MORE FROM ALLEN

Using the Mouse to Adjust Your View of 3-D Graphs

Want to adjust the perspective from which your 3-D graph is viewed? Excel allows you to use the mouse to rotate the graph in ...

Discover More

Ensuring Unique Values in a Column

If you want to make sure that only unique values are entered in a particular column, you can use the data validation ...

Discover More

Cleaning Text

You can use the CLEAN worksheet function to remove any non-printable characters from a cell. This can come in handy when you ...

Discover More

Excel Smarts for Beginners! Featuring the friendly and trusted For Dummies style, this popular guide shows beginners how to get up and running with Excel while also helping more experienced users get comfortable with the newest features. Check out Excel 2013 For Dummies today!

More ExcelTips (menu)

Recording a Data Entry Time

When entering information in a worksheet, it is common to also note a date or time corresponding to the entry. There are ...

Discover More

Requiring Input

If you distribute a workbook that is used by others for data entry, you may want a way to make sure they fill in certain ...

Discover More

Inserting Symbols

Using the Character Map to insert symbols in Excel.

Discover More
Subscribe

FREE SERVICE: Get tips like this every week in ExcelTips, a free productivity newsletter. Enter your address and click "Subscribe."

View most recent newsletter.

Comments

If you would like to add an image to your comment (not an avatar, but an image to help in making the point of your comment), include the characters [{fig}] in your comment text. You’ll be prompted to upload your image when you submit the comment. Maximum image size is 6Mpixels. Images larger than 600px wide or 1000px tall will be reduced. Up to three images may be included in a comment. All images are subject to review. Commenting privileges may be curtailed if inappropriate images are posted.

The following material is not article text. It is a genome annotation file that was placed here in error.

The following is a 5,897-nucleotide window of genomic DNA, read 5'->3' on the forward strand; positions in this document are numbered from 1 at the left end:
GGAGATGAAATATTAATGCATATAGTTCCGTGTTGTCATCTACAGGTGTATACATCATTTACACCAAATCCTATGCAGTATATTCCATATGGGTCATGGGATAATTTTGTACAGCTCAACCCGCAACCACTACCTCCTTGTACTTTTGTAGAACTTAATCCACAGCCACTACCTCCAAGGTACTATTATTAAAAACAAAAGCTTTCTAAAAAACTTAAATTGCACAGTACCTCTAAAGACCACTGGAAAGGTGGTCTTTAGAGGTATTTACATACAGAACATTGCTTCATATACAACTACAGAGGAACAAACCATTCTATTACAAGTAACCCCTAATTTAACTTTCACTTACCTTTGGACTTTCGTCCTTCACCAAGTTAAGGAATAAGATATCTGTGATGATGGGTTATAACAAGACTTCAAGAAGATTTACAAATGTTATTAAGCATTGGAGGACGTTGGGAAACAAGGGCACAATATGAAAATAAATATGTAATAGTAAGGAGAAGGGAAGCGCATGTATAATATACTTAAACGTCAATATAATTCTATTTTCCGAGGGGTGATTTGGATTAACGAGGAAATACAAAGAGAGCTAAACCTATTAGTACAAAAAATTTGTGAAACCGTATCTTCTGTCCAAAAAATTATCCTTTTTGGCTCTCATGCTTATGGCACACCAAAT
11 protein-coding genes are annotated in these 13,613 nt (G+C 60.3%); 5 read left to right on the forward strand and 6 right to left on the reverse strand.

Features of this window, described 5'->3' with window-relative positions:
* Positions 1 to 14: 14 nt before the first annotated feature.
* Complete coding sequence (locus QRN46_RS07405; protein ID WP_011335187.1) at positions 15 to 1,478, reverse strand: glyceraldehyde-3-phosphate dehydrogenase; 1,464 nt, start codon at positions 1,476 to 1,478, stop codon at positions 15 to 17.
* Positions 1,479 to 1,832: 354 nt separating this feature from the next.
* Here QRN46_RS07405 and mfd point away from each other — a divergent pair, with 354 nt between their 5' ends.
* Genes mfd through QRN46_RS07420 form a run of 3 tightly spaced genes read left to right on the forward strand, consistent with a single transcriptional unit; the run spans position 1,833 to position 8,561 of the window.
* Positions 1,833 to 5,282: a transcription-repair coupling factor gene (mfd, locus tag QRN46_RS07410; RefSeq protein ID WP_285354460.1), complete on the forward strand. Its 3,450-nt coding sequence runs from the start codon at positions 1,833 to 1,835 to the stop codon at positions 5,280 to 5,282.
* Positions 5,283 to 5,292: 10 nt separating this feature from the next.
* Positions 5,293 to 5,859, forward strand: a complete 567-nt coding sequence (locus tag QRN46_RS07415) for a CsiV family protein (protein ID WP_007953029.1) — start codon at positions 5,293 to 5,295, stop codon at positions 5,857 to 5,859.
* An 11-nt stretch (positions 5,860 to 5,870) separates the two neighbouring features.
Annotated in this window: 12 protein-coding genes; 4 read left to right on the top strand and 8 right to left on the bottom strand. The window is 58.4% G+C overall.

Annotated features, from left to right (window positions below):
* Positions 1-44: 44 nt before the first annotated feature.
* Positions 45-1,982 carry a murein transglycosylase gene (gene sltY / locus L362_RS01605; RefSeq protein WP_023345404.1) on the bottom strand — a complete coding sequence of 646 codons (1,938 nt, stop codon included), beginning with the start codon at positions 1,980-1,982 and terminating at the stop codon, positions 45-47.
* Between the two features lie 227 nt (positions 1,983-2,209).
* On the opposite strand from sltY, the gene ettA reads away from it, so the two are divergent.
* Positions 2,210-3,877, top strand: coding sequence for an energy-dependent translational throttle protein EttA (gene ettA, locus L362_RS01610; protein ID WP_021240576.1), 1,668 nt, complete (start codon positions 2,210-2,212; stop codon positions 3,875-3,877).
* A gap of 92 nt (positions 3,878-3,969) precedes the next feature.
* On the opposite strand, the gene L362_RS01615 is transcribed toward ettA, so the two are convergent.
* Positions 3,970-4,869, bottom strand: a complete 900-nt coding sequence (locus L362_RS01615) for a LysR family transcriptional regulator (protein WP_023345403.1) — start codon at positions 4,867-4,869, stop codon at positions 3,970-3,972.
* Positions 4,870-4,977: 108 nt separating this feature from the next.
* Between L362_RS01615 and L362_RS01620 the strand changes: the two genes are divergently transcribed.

What is 0 + 6?

2016-03-02 12:18:49

Chris

Donna,

Did you find an answer for your question? I am having the same issue.


2016-01-26 22:49:40

Donna

"If you include a year (such as 3/2/08), that is great. If you don't include a year (such as 3/2), then Excel helpfully adds the current year to what you are entering." This helpful feature is not working in my application. I am using Excel 2016 and Windows 7 Pro. When I input a date e.g. "jan 26" with the following date format dd/mm/yyyy, Excel returns 01/01/2026. I am stumped as to why it's doing this. It doesn't matter if I use English or Canada. The date is correct in Windows. Any suggestions as I would prefer to not have to enter the year every time. Thx.


This Site

Got a version of Excel that uses the menu interface (Excel 97, Excel 2000, Excel 2002, or Excel 2003)? This site is for you! If you use a later version of Excel, visit our ExcelTips site focusing on the ribbon interface.

Newest Tips
Subscribe

FREE SERVICE: Get tips like this every week in ExcelTips, a free productivity newsletter. Enter your address and click "Subscribe."

(Your e-mail address is not shared with anyone, ever.)

View the most recent newsletter.